Kaipara Harbour is a large enclosed harbour estuary complex on the north western side of North Island – New Zealand. It covers 366 square miles (947 sq. km) at high tide with 158 square miles (409 sq. km) exposed as mudflats and sand flats at low tide. It extends for 37 miles (60 km) from north to south. Several arms extend into the peninsula at the northeast of the harbour and the harbour includes large estuaries. It is broad and mostly shallow as it was formed from a system of drowned river valleys and the harbour shoreline is convoluted by the entry of many rivers and streams. The harbour head is a hostile place where big waves from the Tasman Sea break over large sandbanks below the surface. These treacherous banks shift and change position and are known as the graveyard, responsible for more shipwrecks than any other place in New Zealand, some say as many as 110 vessels. Today the remains of wrecks still become visible under certain tidal conditions and for obvious reasons the Kaipara is rarely used today for shipping.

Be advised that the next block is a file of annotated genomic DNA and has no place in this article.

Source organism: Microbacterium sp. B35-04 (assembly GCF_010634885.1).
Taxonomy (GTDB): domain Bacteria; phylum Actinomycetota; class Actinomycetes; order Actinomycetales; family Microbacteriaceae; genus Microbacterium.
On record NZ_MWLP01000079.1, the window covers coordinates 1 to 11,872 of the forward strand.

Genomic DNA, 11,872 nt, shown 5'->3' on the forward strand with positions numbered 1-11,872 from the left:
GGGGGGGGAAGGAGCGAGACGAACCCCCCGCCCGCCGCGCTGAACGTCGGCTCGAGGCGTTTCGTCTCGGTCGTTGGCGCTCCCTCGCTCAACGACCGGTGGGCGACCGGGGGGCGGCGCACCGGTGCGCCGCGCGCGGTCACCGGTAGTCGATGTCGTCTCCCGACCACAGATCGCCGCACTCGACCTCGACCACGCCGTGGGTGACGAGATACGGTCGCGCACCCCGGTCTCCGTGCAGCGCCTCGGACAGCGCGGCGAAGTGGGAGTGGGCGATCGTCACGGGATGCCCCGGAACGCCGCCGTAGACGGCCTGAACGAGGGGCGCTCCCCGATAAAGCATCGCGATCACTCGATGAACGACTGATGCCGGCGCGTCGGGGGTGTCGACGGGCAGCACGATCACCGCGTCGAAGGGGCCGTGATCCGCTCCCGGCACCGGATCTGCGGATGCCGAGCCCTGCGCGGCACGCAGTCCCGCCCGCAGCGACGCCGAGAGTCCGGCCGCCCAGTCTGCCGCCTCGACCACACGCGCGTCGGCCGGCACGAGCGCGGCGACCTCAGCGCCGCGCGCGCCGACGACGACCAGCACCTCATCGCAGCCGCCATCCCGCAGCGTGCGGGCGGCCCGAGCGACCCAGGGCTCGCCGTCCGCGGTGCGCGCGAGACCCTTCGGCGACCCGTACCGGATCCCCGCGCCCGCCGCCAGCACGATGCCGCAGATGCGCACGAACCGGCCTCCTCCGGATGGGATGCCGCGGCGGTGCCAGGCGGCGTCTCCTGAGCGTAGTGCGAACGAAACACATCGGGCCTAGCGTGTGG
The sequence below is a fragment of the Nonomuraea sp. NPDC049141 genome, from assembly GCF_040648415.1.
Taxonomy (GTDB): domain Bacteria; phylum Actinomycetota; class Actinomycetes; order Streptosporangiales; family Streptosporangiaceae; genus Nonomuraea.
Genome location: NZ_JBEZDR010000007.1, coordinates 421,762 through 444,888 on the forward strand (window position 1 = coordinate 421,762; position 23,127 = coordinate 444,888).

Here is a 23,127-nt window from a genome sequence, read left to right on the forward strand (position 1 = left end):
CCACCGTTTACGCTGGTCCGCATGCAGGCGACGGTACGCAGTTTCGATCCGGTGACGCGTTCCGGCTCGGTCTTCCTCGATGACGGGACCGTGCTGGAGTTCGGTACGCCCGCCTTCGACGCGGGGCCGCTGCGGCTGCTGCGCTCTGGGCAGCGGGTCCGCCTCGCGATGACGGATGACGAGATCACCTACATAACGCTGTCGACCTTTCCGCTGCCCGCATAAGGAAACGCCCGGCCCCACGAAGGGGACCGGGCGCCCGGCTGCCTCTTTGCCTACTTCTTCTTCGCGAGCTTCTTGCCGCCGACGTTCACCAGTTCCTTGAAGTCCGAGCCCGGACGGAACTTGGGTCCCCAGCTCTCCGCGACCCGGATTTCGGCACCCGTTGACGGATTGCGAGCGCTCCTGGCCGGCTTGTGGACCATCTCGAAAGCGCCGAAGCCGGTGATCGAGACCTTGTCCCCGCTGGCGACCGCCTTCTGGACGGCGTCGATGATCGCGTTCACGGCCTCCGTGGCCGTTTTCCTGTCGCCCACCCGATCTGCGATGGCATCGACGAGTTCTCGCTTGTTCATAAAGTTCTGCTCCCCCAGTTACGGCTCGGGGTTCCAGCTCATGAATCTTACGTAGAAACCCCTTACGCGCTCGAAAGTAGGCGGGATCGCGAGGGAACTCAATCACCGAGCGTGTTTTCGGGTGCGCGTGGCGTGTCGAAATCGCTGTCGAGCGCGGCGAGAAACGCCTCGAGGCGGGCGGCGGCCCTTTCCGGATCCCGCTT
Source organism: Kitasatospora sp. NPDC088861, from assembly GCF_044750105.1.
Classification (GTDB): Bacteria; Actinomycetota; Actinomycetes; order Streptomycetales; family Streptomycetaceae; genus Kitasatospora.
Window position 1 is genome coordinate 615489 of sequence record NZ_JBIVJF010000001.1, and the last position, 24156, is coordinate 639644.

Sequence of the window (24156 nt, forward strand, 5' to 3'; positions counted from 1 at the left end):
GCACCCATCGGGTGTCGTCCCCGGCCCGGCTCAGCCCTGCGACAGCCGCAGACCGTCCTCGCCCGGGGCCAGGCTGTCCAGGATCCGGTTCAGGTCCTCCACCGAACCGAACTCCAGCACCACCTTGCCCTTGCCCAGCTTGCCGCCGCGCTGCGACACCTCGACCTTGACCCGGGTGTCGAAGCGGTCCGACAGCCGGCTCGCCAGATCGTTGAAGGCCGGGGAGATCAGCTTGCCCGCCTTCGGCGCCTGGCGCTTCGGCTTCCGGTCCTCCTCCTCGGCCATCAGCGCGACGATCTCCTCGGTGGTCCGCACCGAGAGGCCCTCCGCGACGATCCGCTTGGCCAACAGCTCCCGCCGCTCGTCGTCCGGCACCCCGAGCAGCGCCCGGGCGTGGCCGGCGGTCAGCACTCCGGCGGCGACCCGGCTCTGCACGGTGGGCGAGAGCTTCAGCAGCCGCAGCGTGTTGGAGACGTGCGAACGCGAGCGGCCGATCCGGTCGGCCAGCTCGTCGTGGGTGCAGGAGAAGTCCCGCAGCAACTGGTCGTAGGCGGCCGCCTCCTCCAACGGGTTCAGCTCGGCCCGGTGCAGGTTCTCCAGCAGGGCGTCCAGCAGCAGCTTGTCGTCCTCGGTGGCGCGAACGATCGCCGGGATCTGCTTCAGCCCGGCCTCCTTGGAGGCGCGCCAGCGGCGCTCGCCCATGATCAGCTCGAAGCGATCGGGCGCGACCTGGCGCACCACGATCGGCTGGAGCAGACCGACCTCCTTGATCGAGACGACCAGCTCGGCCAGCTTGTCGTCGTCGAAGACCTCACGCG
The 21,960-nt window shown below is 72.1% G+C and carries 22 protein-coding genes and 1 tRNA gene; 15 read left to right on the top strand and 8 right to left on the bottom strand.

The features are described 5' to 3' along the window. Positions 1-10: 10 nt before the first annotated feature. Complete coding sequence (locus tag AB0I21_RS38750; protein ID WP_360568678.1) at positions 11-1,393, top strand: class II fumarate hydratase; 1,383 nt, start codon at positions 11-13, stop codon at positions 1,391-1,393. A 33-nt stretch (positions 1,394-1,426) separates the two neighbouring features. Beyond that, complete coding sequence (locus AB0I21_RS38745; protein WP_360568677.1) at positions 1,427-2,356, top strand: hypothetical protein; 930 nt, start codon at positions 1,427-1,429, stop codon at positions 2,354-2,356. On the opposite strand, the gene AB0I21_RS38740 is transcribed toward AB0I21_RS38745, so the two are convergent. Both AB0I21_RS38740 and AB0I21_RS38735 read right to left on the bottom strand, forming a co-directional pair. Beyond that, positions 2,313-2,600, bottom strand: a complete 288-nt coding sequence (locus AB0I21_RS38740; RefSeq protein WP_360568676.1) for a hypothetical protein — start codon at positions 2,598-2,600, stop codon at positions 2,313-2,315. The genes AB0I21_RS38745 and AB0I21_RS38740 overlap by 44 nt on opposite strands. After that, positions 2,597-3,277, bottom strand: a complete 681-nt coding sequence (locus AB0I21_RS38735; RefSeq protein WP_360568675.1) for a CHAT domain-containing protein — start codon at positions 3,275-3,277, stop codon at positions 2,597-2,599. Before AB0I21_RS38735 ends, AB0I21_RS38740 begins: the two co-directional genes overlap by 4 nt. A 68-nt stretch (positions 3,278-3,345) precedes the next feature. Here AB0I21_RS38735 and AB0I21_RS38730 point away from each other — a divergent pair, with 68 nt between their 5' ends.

Cork – Republic of Ireland

Sebastian “sebrem” B… [CC BY-SA 3.0  (], via Wikimedia Commons

Cork Harbour is a natural harbour dominating a region of 22km by 16km east of Cork City. It has a water surface area of roughly 70 sq. miles (181 sq. km) and has an area of land in its centre called Great Island, home to the town of Cohn and connected to the mainland by two bridges, one road and one rail. Its opening to the sea is less than 2 km wide making it a fine and strategically important natural harbour. Its considerable depth allows large ocean going vessels to enter and depart easily. It has been a working port for centuries. Traditional heavy industries have waned since the late 20th century, with the closure of Irish Steel and shipbuilding at Verolme, but it still has major and strategic significance in energy generation, shipping, refining and pharmaceuticals.

Poole Harbour – Dorset, England

By Robert Linsdell from St. Andrews, Canada (Poole Harbour, Dorset (460816)) [CC BY 2.0  (], via Wikimedia Commons

Poole Harbour is a large natural harbour with the town of Poole on its shores. The harbour is a drowned valley (a ria) formed at the end of the last ice age and is the estuary of several rivers, the largest being the Frome. It has a long history of human settlement stretching back to pre-Roman times. Although its area is approximately 36sq km (14 sq. miles), it is extremely shallow with an average depth of 48 cm and just one main dredged channel through the harbour. The harbour is the location of a number of islands the largest of which is Brownsea Island.